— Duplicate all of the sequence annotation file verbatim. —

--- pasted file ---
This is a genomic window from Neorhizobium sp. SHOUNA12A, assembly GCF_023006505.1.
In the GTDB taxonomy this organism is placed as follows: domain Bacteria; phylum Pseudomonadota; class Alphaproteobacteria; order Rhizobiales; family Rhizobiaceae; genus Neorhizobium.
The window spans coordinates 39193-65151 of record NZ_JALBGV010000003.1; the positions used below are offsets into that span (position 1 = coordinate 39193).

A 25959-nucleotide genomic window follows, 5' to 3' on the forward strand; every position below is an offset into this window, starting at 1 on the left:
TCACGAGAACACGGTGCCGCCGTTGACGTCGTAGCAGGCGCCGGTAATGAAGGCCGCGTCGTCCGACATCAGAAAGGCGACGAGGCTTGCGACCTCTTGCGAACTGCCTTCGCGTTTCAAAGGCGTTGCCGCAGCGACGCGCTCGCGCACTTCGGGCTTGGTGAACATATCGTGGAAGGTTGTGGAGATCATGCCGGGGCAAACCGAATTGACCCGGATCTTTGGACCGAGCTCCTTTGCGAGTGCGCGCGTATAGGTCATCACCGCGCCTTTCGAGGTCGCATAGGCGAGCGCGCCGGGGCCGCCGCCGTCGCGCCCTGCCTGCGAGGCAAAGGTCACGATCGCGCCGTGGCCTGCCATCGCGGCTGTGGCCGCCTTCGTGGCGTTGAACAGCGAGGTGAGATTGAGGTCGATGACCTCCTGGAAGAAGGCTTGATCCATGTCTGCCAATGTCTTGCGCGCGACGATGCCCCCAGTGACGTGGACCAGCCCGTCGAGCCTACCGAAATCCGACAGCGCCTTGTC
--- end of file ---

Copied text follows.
This is a genomic window from Neorhizobium sp. SHOUNA12A, assembly GCF_023006505.1.
In the GTDB taxonomy this organism is placed as follows: domain Bacteria; phylum Pseudomonadota; class Alphaproteobacteria; order Rhizobiales; family Rhizobiaceae; genus Neorhizobium.
The window spans coordinates 39193-65151 of record NZ_JALBGV010000003.1; the positions used below are offsets into that span (position 1 = coordinate 39193).

A 25959-nucleotide genomic window follows, 5' to 3' on the forward strand; every position below is an offset into this window, starting at 1 on the left:
TCACGAGAACACGGTGCCGCCGTTGACGTCGTAGCAGGCGCCGGTAATGAAGGCCGCGTCGTCCGACATCAGAAAGGCGACGAGGCTTGCGACCTCTTGCGAACTGCCTTCGCGTTTCAAAGGCGTTGCCGCAGCGACGCGCTCGCGCACTTCGGGCTTGGTGAACATATCGTGGAAGGTTGTGGAGATCATGCCGGGGCAAACCGAATTGACCCGGATCTTTGGACCGAGCTCCTTTGCGAGTGCGCGCGTATAGGTCATCACCGCGCCTTTCGAGGTCGCATAGGCGAGCGCGCCGGGGCCGCCGCCGTCGCGCCCTGCCTGCGAGGCAAAGGTCACGATCGCGCCGTGGCCTGCCATCGCGGCTGTGGCCGCCTTCGTGGCGTTGAACAGCGAGGTGAGATTGAGGTCGATGACCTCCTGGAAGAAGGCTTGATCCATGTCTGCCAATGTCTTGCGCGCGACGATGCCCCCAGTGACGTGGACCAGCCCGTCGAGCCTACCGAAATCCGACAGCGCCTTGTC